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I was learning English with my friends. Basically everyone has to construct a sentence with the new words learned on that day.

We were trying to learn the grammar by constructing sentences and judging each others. This is the sentence from one of my friends:

As an administrator, in order to end the relentless bothering from my friend, I admonished him.

I try to correct this sentence to:

As an administrator, I admonished my friend in order to end the relentless bothering from him.

and I thought I was correct. So am I correct?

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Both are possibly correct, but the meanings are different.

In the first example. I (the administrator) admonished him (an unknown man) so that my friend (a different person) would stop the relentless bothering (of me)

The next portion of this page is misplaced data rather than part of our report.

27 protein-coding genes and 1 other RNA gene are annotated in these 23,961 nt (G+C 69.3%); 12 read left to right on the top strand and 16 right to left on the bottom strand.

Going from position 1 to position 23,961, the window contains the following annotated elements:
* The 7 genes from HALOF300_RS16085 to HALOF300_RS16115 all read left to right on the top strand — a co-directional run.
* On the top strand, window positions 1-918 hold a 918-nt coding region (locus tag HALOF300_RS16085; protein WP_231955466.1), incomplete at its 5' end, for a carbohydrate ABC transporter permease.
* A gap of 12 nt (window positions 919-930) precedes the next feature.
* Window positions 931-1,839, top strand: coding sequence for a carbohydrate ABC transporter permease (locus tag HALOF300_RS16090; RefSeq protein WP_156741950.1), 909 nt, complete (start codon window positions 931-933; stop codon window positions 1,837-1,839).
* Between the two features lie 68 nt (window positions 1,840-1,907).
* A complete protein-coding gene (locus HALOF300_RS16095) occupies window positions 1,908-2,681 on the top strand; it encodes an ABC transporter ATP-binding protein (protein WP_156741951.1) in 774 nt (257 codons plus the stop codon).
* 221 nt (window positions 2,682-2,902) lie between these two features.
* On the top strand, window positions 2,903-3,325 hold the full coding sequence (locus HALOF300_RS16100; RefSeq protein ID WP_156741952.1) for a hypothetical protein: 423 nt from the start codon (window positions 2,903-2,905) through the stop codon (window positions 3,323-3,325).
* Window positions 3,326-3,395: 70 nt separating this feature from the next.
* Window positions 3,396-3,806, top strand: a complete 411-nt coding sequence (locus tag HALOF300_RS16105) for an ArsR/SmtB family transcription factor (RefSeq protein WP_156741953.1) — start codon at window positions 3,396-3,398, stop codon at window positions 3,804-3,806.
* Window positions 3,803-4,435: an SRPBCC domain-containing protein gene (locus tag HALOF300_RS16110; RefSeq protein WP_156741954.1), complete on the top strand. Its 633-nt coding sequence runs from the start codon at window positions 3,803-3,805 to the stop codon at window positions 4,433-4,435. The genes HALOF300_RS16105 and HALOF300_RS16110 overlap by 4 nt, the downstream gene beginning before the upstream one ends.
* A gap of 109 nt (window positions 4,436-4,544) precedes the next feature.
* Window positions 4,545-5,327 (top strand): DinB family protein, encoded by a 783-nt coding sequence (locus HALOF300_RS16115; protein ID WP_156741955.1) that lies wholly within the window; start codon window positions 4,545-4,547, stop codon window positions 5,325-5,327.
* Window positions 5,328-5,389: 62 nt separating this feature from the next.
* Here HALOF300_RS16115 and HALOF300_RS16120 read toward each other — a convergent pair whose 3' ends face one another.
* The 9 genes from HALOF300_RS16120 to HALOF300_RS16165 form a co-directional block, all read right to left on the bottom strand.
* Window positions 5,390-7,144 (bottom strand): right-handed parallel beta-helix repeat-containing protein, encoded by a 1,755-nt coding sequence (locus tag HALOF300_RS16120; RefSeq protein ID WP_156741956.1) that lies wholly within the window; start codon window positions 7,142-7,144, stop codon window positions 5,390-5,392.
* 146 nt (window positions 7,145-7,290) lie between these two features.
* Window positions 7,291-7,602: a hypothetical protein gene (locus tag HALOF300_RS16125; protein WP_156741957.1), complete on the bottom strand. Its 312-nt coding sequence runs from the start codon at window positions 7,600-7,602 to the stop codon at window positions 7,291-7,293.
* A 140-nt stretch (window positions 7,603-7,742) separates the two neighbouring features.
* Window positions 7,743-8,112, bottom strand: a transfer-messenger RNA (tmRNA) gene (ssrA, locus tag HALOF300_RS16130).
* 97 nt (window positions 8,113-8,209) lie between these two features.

In the second case I (the administrator) admonished my friend (an second person) so that he (my friend) would stop the relentless bothering (of me).

The use of "bothering" like this is acceptable in casual speech, but it wouldn't work well in a formal context. I might go for:

As the administrator, I admonished my friend to stop him from bothering me relentlessly.

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  • Thanks for your informative answer!
    – Rain
    Jul 25, 2021 at 1:50

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